51 Table 5 3. Results of e quivalency testing for SE, SOL, WASO, and SQR for the treat ment and chronic pain subgroups SE (10%) WASO (20 min) SOL (20 min) SQR (.5 points) N Z SD Z SD Z SD Z SD CBTi and History of Ch r o n ic Pain 13 and 7.71 a 1.24 5.59 a 3.35 3.44 a 3.36 7.84 a .06 CBTi and No History of Chronic Pain 14 CBTi and History of Ch r o n ic Pain 13 and .30 1.23 1.26 3.51 1.45 3.52 .75 .07 Waitlist Control and History of Ch r o n ic Pain 13 a There was statistical equivalence between the groups compared ( p < .01)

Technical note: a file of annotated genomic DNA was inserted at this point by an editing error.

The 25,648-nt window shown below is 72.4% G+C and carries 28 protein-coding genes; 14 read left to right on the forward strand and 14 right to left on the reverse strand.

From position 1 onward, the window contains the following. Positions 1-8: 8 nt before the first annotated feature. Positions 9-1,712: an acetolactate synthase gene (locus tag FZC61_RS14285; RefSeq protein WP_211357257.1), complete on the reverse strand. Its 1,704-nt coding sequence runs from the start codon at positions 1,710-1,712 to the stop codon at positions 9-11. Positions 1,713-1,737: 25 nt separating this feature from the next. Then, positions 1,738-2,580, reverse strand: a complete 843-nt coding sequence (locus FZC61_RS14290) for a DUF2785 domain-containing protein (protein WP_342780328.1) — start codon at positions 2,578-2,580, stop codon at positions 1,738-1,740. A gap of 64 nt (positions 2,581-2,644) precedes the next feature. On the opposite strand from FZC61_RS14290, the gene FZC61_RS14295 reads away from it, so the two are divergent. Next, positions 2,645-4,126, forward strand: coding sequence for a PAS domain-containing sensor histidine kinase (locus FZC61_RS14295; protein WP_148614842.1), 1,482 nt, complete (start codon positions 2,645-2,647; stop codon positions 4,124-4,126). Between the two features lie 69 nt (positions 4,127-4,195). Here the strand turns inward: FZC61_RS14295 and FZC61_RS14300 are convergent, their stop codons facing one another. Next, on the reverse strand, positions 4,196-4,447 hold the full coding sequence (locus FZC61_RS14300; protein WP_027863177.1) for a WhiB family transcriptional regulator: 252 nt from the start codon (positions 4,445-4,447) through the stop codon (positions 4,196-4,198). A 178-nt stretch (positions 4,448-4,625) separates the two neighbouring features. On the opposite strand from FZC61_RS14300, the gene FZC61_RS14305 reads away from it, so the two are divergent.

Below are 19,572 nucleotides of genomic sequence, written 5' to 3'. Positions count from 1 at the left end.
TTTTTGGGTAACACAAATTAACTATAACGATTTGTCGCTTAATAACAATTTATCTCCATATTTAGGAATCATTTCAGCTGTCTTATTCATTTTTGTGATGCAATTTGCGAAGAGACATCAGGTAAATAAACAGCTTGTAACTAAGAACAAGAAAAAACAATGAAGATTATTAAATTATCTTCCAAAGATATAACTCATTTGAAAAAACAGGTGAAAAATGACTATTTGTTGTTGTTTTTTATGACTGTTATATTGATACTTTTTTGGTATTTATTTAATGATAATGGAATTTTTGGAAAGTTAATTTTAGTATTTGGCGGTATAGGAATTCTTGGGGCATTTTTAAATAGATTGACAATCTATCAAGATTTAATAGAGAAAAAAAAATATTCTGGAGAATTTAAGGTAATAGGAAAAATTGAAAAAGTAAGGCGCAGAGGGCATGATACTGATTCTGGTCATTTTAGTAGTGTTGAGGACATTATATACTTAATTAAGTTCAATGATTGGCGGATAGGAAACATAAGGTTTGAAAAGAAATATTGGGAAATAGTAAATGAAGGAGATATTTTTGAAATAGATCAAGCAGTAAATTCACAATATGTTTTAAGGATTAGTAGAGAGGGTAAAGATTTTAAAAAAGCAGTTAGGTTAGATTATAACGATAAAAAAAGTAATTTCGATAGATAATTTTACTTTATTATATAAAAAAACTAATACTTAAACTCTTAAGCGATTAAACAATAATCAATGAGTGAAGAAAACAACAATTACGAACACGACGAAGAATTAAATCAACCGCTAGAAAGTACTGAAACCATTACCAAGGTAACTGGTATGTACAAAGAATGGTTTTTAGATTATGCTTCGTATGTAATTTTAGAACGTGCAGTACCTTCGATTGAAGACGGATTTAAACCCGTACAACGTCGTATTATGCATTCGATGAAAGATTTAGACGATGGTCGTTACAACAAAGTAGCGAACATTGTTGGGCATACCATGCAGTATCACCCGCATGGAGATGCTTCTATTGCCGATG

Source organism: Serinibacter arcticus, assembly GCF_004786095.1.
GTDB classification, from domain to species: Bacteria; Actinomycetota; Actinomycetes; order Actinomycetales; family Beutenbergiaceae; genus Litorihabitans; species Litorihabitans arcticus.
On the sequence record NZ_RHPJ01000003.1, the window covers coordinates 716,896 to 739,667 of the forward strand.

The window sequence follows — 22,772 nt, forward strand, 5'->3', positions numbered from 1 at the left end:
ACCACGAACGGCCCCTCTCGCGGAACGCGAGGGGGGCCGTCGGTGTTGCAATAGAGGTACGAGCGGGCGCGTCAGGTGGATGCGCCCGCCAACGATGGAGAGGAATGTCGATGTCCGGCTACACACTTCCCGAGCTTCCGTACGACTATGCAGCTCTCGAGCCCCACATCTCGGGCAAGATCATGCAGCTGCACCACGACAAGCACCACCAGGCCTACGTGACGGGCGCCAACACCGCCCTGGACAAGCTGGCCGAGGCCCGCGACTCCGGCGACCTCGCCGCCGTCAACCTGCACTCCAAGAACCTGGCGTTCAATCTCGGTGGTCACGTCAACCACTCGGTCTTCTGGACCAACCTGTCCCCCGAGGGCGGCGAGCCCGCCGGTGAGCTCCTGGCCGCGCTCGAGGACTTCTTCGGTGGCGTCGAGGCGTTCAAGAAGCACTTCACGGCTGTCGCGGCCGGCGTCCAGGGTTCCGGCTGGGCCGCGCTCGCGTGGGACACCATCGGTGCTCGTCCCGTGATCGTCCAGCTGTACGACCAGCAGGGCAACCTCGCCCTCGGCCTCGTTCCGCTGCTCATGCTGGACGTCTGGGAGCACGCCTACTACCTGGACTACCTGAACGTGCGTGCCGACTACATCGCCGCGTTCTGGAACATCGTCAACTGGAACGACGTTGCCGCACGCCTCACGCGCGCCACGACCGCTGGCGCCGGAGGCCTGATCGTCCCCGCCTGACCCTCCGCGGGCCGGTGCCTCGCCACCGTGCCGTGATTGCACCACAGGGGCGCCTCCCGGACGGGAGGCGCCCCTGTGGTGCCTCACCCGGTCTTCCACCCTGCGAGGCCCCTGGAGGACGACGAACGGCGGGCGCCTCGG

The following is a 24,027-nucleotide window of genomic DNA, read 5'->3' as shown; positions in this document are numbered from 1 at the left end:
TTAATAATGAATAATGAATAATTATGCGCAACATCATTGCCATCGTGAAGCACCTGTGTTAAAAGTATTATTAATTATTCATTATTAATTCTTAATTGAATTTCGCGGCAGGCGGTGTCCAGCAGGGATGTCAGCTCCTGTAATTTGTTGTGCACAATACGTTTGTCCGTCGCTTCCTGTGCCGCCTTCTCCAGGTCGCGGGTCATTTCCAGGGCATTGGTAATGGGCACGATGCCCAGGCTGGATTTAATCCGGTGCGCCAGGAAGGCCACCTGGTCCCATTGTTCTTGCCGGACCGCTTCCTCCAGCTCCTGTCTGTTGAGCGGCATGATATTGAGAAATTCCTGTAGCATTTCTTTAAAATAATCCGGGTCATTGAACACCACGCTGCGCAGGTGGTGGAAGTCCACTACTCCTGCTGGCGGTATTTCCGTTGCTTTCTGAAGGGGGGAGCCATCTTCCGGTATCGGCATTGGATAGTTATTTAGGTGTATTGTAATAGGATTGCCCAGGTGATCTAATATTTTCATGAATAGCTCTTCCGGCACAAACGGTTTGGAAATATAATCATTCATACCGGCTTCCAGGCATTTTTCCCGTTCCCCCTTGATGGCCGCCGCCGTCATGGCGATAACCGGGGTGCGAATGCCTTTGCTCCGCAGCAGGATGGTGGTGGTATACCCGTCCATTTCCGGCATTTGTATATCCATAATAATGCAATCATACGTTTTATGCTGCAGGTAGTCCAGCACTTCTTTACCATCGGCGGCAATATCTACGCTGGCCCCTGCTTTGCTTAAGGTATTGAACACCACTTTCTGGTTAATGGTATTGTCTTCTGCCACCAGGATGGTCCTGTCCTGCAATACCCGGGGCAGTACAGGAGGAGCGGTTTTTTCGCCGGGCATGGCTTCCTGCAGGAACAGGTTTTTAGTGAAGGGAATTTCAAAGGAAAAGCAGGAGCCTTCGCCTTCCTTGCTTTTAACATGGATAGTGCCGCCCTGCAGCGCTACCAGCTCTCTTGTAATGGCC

52 CHAPTER 6 DISCUSSION Review of Findings Aim 1 The first hypothesis that the two treatment groups (HCP and non HCP ) would differ was not confirmed. Both treatment groups achieved high rates of average improvement in SOL, WASO, and SE E quivalency testing showed tha t regardless of a HCP, patients m ade significant improvements in their sleep. At post treatment HCP and non HCP participants receiving treatment had an average SOL below 30 minutes, WASO at or below 30 minutes SE above 85% and improved sleep quality rating. These results suggest that CBTi for insomnia can be a brief but eff icacious sleep intervention among individu als with HCP This gives further support to the argument that comorbid insomnia can be treated using a cognitive behavioral appro ach despite the presence of another physical condition. These results suggest that the Thr ee P Model presented in Figure 2 2 i s an equally accurate representation of the pattern of chronic insomnia among HCP and non HCP participants. P recipitating effects of chronic pain do appear to have declined over time for the HCP partic ipants and chronic pain did not significantly interfere with improvements from the treatment. More focus should be placed on expanding this efficacious treatment to the wider comorbid insomnia population. In addition there is no statistical reason to separate older adult chronic pain and non pain populations (that have similar characteristics to the current sample) Aim 2 The second hypothesis that those with a HCP receiving treatment would see improvements in their pain ratings was not confirmed. Participants reported little or no